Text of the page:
The calling of early elections in Turkey has very much to do with the economy. In particular, with the increasing problems of the Turkish economy which is incapable of stopping the devaluation of its currency and the increase in inflation, which rose to 11% in April.
The general and presidential elections were initially scheduled for 3 November 2019, but they will now be held on 24 June 2018. Both elections will be held the same day for the first time in history.
In principle, everything indicates that this is not the best moment for the current president Recep Tayyip Erdogan. As a matter of fact, the last general elections confirmed a downward trend for his Justice and Development Party (AKP), while the most recent reform of the constitution promoted by himself was approved by an adjusted 51.41%.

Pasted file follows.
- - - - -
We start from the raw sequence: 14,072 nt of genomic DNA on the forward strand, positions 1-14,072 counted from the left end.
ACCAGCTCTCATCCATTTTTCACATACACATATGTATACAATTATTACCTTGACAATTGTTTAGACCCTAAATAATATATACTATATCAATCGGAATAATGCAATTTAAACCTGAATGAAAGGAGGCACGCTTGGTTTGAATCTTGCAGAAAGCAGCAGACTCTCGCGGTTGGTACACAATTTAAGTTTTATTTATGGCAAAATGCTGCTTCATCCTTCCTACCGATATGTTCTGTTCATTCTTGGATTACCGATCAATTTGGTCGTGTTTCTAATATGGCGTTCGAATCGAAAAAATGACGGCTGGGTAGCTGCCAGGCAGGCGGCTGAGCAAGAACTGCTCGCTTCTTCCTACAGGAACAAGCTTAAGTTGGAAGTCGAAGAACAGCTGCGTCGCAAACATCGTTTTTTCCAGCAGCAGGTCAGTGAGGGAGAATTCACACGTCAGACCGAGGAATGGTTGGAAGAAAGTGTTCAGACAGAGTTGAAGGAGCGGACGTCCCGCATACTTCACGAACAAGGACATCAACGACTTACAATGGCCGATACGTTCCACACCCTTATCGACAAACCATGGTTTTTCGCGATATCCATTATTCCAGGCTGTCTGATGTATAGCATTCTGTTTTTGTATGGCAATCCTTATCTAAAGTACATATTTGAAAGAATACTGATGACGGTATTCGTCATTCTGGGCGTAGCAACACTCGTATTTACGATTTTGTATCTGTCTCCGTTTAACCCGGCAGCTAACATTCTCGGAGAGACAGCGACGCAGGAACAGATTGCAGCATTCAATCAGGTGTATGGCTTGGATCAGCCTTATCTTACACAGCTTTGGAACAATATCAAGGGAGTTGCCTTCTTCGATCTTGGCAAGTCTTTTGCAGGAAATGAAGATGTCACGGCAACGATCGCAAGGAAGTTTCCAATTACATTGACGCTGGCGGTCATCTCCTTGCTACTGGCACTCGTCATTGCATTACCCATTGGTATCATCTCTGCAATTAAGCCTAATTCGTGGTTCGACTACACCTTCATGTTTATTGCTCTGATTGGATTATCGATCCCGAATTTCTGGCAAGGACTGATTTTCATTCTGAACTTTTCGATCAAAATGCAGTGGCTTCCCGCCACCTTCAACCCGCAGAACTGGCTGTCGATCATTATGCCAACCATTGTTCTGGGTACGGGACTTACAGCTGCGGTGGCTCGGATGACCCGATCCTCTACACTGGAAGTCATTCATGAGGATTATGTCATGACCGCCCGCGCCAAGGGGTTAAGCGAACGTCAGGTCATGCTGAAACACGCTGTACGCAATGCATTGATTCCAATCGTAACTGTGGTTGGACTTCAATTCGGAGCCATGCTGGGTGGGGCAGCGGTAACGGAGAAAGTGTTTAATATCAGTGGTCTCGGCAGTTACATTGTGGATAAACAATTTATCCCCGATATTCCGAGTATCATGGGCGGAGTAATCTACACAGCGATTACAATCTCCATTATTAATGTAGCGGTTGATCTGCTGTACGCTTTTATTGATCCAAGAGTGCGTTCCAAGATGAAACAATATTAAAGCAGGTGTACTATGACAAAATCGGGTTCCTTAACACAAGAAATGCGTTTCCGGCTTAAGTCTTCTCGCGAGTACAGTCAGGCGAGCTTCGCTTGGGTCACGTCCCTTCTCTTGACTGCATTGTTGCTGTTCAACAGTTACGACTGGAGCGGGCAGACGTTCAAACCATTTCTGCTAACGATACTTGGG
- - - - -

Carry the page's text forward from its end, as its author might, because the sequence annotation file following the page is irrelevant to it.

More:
Despite everything, from this shore of the Mediterranean we see an even stronger Erdogan because of his authoritarianism and the fact that he represses any movement that could overshadow his power. But nothing is eternal. His current broad popular support that allows him to exercise a high degree of repression with the certitude that it won’t provoke a popular uprising, will not last forever. Especially when the threat of a severe economic crisis is looming over the country…